The Body Guard also has a 2.75″ barrel which is shorter, making it less accurate than similar models. However, with a width of just .75″ the Body Guard can conceal in almost any clothing choice you go with. At the end of the day, the Body Guard is a great weapon to throw in a bag, your pocket, or vehicle but not one that we’d recommend carrying habitually as a CCW option.

Price

MSRP $349 (Usually available around $260)

Specs
  • Caliber – .380
  • Barrel Length – 2.75″
  • Length Overall – 5.25″
  • Width – .75″
  • Height – 4.10″
  • Weight – 11.25oz
  • Capacity – 6+1 (Stock model)
Pros
  • Very easy to conceal
  • Light
  • Inexpensive
Cons
  • Difficult to hold
  • Heavy trigger pull
  • Very short barrel

Best .45ACP Concealed Carry Pistol

Glock 30S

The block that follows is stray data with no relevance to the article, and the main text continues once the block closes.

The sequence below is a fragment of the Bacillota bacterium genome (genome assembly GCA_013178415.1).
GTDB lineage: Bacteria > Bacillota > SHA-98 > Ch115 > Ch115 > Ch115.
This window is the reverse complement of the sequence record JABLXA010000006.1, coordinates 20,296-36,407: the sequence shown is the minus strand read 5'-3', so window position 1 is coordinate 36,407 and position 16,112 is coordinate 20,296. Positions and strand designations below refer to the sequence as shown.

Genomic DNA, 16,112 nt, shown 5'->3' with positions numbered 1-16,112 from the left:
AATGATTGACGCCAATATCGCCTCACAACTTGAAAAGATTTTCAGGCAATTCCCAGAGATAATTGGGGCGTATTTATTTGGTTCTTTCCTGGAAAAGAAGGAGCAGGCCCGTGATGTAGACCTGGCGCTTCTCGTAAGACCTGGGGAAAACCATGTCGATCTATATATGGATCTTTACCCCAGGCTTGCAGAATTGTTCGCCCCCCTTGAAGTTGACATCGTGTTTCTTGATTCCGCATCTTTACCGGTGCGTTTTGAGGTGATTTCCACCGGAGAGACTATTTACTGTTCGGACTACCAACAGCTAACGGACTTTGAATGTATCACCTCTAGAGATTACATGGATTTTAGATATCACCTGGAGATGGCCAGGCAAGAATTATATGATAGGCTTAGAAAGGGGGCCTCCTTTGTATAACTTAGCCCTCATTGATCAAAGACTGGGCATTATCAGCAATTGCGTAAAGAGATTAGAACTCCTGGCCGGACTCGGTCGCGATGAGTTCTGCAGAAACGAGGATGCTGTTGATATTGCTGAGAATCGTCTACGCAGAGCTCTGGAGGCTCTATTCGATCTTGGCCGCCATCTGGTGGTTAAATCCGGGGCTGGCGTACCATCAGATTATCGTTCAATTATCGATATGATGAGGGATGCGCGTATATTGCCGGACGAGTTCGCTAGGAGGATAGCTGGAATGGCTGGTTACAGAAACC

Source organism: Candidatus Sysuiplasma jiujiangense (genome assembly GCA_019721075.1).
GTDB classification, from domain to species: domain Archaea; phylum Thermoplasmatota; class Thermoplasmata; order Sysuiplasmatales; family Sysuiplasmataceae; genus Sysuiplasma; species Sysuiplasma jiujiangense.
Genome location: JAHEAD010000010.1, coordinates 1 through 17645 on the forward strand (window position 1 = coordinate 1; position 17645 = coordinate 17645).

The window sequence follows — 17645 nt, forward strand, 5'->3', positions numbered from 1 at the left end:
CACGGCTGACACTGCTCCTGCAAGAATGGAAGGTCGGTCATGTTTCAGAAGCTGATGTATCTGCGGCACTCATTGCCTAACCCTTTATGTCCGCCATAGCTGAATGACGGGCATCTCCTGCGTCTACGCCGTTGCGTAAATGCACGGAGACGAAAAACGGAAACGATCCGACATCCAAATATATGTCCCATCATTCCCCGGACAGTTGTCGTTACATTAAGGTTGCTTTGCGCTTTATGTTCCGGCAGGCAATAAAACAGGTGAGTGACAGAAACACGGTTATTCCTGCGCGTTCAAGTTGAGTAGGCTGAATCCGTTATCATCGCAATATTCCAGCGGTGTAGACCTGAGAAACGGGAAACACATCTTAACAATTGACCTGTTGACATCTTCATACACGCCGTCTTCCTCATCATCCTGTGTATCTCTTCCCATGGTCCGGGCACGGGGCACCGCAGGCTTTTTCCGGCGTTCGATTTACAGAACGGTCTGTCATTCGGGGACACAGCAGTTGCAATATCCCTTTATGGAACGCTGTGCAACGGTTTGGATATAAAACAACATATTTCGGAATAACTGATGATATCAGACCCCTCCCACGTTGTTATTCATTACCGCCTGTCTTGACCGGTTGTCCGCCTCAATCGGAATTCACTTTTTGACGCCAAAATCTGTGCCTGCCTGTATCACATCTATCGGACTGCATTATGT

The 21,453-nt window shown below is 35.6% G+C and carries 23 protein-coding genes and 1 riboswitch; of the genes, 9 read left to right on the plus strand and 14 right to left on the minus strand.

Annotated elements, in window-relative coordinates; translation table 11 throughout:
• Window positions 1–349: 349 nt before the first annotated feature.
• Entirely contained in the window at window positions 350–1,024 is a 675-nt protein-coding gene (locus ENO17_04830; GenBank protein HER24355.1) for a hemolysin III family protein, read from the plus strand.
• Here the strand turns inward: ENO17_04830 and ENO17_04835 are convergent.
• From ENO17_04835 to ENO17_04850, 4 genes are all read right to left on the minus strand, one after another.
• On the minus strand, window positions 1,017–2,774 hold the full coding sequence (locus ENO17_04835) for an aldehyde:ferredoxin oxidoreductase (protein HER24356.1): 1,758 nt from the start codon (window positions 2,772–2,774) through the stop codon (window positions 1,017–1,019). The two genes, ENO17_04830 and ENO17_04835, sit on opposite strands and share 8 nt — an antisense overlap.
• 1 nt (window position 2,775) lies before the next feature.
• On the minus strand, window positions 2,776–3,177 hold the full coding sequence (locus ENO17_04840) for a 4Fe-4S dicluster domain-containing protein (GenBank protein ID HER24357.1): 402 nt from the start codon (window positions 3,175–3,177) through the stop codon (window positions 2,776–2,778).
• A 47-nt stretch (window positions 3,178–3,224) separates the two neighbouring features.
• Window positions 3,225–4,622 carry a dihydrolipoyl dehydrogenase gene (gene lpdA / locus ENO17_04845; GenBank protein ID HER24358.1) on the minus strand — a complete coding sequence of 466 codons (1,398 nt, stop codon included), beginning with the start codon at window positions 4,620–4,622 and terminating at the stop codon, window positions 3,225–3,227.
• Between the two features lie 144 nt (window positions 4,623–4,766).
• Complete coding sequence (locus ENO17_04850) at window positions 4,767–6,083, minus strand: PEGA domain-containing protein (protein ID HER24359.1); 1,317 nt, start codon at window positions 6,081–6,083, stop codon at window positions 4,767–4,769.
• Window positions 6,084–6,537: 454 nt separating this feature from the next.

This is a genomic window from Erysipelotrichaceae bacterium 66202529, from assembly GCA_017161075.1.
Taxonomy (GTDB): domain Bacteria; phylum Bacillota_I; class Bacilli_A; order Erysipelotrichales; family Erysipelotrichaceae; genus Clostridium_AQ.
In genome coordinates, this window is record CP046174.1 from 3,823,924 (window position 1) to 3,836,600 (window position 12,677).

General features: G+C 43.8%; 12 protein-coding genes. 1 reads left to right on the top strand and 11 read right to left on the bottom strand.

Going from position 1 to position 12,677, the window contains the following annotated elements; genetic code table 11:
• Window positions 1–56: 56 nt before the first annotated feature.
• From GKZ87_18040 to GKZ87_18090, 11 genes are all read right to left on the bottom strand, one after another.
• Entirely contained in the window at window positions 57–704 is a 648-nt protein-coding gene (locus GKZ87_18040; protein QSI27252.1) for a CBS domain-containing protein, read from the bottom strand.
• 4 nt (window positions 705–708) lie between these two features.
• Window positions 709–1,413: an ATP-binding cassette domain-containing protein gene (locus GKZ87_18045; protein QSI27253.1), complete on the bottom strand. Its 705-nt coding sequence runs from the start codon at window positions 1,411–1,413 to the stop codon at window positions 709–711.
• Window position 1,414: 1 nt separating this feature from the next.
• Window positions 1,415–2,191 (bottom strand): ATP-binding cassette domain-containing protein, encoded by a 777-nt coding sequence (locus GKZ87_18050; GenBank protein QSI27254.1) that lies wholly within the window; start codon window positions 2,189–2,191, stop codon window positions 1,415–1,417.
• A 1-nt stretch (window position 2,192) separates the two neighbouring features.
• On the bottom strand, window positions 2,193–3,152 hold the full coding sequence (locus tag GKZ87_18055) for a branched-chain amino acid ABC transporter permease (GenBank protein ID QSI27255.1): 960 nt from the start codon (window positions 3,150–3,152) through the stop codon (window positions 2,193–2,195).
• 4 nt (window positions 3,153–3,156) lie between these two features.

So we will make this short and sweet. Don’t carry a .45 for concealed carry. The biggest reason being that what you make up for in stopping power you lose in the ability to easily conceal the weapon and round capacity.

Most .45s are bulky, difficult to conceal, and heavy. Now… IF YOU MUST carry a .45ACP, we recommend the Glock 30S. Weighing in at 30oz fully loaded it’s almost twice the weight of some of the other options, however, it is still lighter than other options on the market.

The Glock 30S does offer a 10 + 1 round capacity, which is fairly generous given the caliber. At 1.35″ wide it’s not the slimmest .45ACP available on the market, but it’s close. In short, it’s about as good as you’re going to get for that caliber. Again, this is all according to us.

Price

MSRP $655

Specs
  • Caliber – .45 Auto
  • Barrel Length – 3.78″
  • Length Overall – 6.77″
  • Width – 1.35″
  • Height – 4.80″